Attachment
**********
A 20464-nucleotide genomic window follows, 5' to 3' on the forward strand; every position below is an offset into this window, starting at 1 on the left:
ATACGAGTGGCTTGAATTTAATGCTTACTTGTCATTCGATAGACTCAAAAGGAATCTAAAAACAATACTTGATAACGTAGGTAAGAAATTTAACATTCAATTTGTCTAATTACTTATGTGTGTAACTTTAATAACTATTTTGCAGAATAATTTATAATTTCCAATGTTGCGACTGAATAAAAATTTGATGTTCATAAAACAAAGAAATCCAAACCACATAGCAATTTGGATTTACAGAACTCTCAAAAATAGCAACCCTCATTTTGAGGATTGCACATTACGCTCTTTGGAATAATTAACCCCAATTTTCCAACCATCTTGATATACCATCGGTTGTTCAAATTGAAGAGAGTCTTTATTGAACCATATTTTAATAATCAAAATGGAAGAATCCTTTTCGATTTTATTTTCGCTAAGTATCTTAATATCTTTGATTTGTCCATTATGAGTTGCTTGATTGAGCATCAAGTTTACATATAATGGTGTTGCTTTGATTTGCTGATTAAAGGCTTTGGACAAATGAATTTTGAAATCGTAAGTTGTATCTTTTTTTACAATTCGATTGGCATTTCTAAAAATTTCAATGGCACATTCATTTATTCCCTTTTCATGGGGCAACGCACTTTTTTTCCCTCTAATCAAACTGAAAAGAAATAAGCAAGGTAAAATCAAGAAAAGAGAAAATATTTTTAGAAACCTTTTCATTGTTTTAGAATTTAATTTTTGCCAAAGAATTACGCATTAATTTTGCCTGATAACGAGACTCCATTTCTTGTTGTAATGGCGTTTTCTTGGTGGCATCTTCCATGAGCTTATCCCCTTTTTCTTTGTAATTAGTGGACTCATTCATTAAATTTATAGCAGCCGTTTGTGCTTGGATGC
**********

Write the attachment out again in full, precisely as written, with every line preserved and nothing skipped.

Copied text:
A 20464-nucleotide genomic window follows, 5' to 3' on the forward strand; every position below is an offset into this window, starting at 1 on the left:
ATACGAGTGGCTTGAATTTAATGCTTACTTGTCATTCGATAGACTCAAAAGGAATCTAAAAACAATACTTGATAACGTAGGTAAGAAATTTAACATTCAATTTGTCTAATTACTTATGTGTGTAACTTTAATAACTATTTTGCAGAATAATTTATAATTTCCAATGTTGCGACTGAATAAAAATTTGATGTTCATAAAACAAAGAAATCCAAACCACATAGCAATTTGGATTTACAGAACTCTCAAAAATAGCAACCCTCATTTTGAGGATTGCACATTACGCTCTTTGGAATAATTAACCCCAATTTTCCAACCATCTTGATATACCATCGGTTGTTCAAATTGAAGAGAGTCTTTATTGAACCATATTTTAATAATCAAAATGGAAGAATCCTTTTCGATTTTATTTTCGCTAAGTATCTTAATATCTTTGATTTGTCCATTATGAGTTGCTTGATTGAGCATCAAGTTTACATATAATGGTGTTGCTTTGATTTGCTGATTAAAGGCTTTGGACAAATGAATTTTGAAATCGTAAGTTGTATCTTTTTTTACAATTCGATTGGCATTTCTAAAAATTTCAATGGCACATTCATTTATTCCCTTTTCATGGGGCAACGCACTTTTTTTCCCTCTAATCAAACTGAAAAGAAATAAGCAAGGTAAAATCAAGAAAAGAGAAAATATTTTTAGAAACCTTTTCATTGTTTTAGAATTTAATTTTTGCCAAAGAATTACGCATTAATTTTGCCTGATAACGAGACTCCATTTCTTGTTGTAATGGCGTTTTCTTGGTGGCATCTTCCATGAGCTTATCCCCTTTTTCTTTGTAATTAGTGGACTCATTCATTAAATTTATAGCAGCCGTTTGTGCTTGGATGC